It takes a special kind of wizardry to engineer the light effects at a show like Harry Potter and the Cursed Child on Broadway. Along with every other element of the two-part stage epic, the lighting is spectacular—and as much a part of the performance as the acting and music. That’s thanks to the behind-the-scenes magician, lighting designer Neil Austin.
Austin’s work does so much to distract the eye and create the illusion that chairs, people, and various things are floating in air. He bathes the Gothic architectural elements of the set with lovely purples and blues, and he shrewdly deploys shadow; there’s a marvelous “ripple” effect across the whole set when the Time-Turner is used. If you’re a betting person, put money on Austin come Tony time.
And that’s not all! He also designed lights for another London transfer: Tom Stoppard’s Travesties, playing down the block from Cursed Child at the Roundabout. That project is a lot less complicated, but no less impressive. What Should We Do?! caught up with the very busy Austin shortly before his shows were to open.
What Should We Do?!: You’re lighting Travesties and Harry Potter and the Cursed Child on the same stretch of 42nd Street; very convenient!
Neil Austin: Yes, it’s been amazing. Having two theaters right next door to each other has made it all a lot easier, for sure.
WSWD: Has your time been evenly divided?
Austin: I definitely spend more time on Cursed Child. That transferred first, and Travesties came later.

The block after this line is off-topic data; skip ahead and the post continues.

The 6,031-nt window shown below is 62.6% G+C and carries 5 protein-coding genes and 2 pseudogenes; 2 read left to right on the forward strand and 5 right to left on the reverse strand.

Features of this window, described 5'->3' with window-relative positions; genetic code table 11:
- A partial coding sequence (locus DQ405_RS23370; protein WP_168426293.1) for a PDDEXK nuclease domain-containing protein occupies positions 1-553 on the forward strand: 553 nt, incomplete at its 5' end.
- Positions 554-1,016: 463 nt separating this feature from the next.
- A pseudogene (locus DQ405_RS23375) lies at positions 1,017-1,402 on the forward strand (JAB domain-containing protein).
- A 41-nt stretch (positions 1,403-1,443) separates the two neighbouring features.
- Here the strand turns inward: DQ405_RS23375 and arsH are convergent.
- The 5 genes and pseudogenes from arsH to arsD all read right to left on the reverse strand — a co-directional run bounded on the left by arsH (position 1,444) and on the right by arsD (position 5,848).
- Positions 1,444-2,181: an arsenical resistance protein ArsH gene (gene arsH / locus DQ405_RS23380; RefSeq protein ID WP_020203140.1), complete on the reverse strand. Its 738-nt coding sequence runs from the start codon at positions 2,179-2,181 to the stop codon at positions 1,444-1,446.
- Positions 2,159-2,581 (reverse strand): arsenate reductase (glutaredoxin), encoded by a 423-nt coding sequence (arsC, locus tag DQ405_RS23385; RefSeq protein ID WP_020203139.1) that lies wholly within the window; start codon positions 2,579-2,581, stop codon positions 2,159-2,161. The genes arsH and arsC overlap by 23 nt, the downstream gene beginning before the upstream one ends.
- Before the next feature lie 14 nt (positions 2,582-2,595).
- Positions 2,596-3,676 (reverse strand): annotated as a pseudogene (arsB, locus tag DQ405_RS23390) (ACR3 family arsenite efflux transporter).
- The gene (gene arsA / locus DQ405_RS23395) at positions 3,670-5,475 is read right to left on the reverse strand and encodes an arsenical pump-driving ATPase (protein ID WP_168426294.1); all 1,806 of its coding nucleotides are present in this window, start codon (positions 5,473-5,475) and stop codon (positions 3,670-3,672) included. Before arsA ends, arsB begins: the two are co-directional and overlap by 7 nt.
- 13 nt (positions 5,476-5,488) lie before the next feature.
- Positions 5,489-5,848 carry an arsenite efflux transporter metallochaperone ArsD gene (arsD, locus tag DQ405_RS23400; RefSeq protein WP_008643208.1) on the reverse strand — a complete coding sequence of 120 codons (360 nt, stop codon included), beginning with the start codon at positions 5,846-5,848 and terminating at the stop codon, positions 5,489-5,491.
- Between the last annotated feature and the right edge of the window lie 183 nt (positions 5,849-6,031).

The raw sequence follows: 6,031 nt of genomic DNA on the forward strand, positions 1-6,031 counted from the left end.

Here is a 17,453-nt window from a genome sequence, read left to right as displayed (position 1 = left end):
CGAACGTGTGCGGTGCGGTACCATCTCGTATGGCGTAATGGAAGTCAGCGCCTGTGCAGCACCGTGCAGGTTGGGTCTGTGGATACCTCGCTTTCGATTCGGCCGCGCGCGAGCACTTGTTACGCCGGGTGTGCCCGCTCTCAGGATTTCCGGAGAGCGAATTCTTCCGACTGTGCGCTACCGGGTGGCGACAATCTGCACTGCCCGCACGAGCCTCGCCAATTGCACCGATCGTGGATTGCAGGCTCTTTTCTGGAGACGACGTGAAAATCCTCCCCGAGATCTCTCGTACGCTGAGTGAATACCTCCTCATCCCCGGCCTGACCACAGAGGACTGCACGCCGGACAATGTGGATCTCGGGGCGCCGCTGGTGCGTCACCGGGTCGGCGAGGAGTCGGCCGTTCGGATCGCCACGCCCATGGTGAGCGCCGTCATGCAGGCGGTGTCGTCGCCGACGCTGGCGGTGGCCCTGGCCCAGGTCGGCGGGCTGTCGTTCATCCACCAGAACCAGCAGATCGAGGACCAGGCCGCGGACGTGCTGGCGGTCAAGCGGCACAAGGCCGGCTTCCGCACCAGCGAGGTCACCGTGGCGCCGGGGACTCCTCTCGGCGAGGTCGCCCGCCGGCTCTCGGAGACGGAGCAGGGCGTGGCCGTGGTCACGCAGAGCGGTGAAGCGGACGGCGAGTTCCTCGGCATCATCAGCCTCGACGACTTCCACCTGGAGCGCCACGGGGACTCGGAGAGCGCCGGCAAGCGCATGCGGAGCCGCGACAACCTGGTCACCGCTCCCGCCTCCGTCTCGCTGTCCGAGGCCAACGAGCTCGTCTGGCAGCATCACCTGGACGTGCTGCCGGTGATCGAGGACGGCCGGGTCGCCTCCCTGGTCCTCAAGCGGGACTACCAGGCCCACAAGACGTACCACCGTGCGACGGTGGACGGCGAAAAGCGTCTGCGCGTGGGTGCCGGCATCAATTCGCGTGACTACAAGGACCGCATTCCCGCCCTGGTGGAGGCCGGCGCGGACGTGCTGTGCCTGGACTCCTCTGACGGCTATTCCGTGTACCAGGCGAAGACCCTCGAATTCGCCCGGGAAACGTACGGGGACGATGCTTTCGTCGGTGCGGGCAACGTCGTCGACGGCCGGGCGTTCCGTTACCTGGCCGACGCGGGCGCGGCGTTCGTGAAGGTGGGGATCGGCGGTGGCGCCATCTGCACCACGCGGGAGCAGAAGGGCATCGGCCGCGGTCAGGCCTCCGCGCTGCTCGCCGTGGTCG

WSWD: Although you’re based in London, you work on Broadway quite regularly.
Austin: Yes, I first came here exactly 20 years ago as an assistant, to relight the show that ended up winning the Tony for best play that year: Martin McDonagh’s The Beauty Queen of Leenane. We toured around the world, and then it suddenly found success on Broadway. The original lighting designer wasn’t available, so I, in my early 20s, was in charge of lighting a show on Broadway—which was scary beyond belief.
WSWD: How has technology changed lighting for theater?
Austin: There’s a wonderful interview with [director-writer-producer] George Abbott from 1987. He was having his 100th birthday and was asked: What’s the single greatest change you’ve seen in your career in theater? And he said the invention of electricity. For me, it’s been the invention of the blue LED, which has allowed us to get color-changing, low-wattage lights. It has completely transformed my world. For the first 10 years, it was not particularly usable for theater, because it wasn’t high quality enough in the way that it dimmed and the colors it made and how it looked on skin tones, but recently, it’s just been amazing. I’ve lit two shows now on Broadway almost entirely using LED technology.
WSWD: What’s your favorite lighting color?